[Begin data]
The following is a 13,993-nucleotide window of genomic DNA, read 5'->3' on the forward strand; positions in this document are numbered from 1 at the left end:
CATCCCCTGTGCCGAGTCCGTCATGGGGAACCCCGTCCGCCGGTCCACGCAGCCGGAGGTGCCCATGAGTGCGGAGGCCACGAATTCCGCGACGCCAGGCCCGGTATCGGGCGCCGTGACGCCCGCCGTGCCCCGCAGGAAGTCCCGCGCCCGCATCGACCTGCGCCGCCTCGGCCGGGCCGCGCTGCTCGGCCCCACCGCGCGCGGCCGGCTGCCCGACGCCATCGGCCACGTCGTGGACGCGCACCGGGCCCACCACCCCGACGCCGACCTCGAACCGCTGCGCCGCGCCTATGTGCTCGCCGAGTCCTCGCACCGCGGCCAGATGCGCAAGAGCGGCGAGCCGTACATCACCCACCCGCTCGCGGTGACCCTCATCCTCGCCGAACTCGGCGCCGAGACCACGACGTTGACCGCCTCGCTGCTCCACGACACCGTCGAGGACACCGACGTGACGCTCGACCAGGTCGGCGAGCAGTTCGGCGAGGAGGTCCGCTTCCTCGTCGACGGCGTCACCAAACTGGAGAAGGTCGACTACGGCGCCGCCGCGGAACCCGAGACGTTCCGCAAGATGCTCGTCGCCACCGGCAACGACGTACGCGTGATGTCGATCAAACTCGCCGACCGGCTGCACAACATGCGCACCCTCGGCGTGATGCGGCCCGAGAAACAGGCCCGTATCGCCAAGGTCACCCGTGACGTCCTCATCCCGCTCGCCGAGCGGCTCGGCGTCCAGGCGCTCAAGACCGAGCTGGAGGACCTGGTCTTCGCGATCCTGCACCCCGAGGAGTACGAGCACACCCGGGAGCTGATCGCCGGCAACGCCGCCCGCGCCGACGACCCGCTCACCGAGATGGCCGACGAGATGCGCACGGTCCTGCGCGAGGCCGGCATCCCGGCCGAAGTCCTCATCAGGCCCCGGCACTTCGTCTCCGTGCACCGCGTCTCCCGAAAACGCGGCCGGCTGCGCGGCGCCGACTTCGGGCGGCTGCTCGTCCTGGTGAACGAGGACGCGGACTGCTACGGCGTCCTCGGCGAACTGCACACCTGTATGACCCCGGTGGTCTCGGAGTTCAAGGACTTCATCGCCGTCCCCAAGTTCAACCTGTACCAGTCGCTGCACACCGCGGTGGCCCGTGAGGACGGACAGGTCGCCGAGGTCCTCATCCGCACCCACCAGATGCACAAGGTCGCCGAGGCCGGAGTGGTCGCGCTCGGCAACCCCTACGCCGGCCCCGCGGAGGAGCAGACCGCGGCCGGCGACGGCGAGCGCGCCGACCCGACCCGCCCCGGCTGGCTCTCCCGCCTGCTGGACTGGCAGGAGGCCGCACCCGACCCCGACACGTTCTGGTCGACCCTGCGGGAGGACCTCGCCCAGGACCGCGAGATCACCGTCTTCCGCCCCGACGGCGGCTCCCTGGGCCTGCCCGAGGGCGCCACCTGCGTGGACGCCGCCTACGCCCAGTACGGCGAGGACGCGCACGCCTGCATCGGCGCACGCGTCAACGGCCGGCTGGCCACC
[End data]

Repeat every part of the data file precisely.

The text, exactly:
The following is a 13,993-nucleotide window of genomic DNA, read 5'->3' on the forward strand; positions in this document are numbered from 1 at the left end:
CATCCCCTGTGCCGAGTCCGTCATGGGGAACCCCGTCCGCCGGTCCACGCAGCCGGAGGTGCCCATGAGTGCGGAGGCCACGAATTCCGCGACGCCAGGCCCGGTATCGGGCGCCGTGACGCCCGCCGTGCCCCGCAGGAAGTCCCGCGCCCGCATCGACCTGCGCCGCCTCGGCCGGGCCGCGCTGCTCGGCCCCACCGCGCGCGGCCGGCTGCCCGACGCCATCGGCCACGTCGTGGACGCGCACCGGGCCCACCACCCCGACGCCGACCTCGAACCGCTGCGCCGCGCCTATGTGCTCGCCGAGTCCTCGCACCGCGGCCAGATGCGCAAGAGCGGCGAGCCGTACATCACCCACCCGCTCGCGGTGACCCTCATCCTCGCCGAACTCGGCGCCGAGACCACGACGTTGACCGCCTCGCTGCTCCACGACACCGTCGAGGACACCGACGTGACGCTCGACCAGGTCGGCGAGCAGTTCGGCGAGGAGGTCCGCTTCCTCGTCGACGGCGTCACCAAACTGGAGAAGGTCGACTACGGCGCCGCCGCGGAACCCGAGACGTTCCGCAAGATGCTCGTCGCCACCGGCAACGACGTACGCGTGATGTCGATCAAACTCGCCGACCGGCTGCACAACATGCGCACCCTCGGCGTGATGCGGCCCGAGAAACAGGCCCGTATCGCCAAGGTCACCCGTGACGTCCTCATCCCGCTCGCCGAGCGGCTCGGCGTCCAGGCGCTCAAGACCGAGCTGGAGGACCTGGTCTTCGCGATCCTGCACCCCGAGGAGTACGAGCACACCCGGGAGCTGATCGCCGGCAACGCCGCCCGCGCCGACGACCCGCTCACCGAGATGGCCGACGAGATGCGCACGGTCCTGCGCGAGGCCGGCATCCCGGCCGAAGTCCTCATCAGGCCCCGGCACTTCGTCTCCGTGCACCGCGTCTCCCGAAAACGCGGCCGGCTGCGCGGCGCCGACTTCGGGCGGCTGCTCGTCCTGGTGAACGAGGACGCGGACTGCTACGGCGTCCTCGGCGAACTGCACACCTGTATGACCCCGGTGGTCTCGGAGTTCAAGGACTTCATCGCCGTCCCCAAGTTCAACCTGTACCAGTCGCTGCACACCGCGGTGGCCCGTGAGGACGGACAGGTCGCCGAGGTCCTCATCCGCACCCACCAGATGCACAAGGTCGCCGAGGCCGGAGTGGTCGCGCTCGGCAACCCCTACGCCGGCCCCGCGGAGGAGCAGACCGCGGCCGGCGACGGCGAGCGCGCCGACCCGACCCGCCCCGGCTGGCTCTCCCGCCTGCTGGACTGGCAGGAGGCCGCACCCGACCCCGACACGTTCTGGTCGACCCTGCGGGAGGACCTCGCCCAGGACCGCGAGATCACCGTCTTCCGCCCCGACGGCGGCTCCCTGGGCCTGCCCGAGGGCGCCACCTGCGTGGACGCCGCCTACGCCCAGTACGGCGAGGACGCGCACGCCTGCATCGGCGCACGCGTCAACGGCCGGCTGGCCACC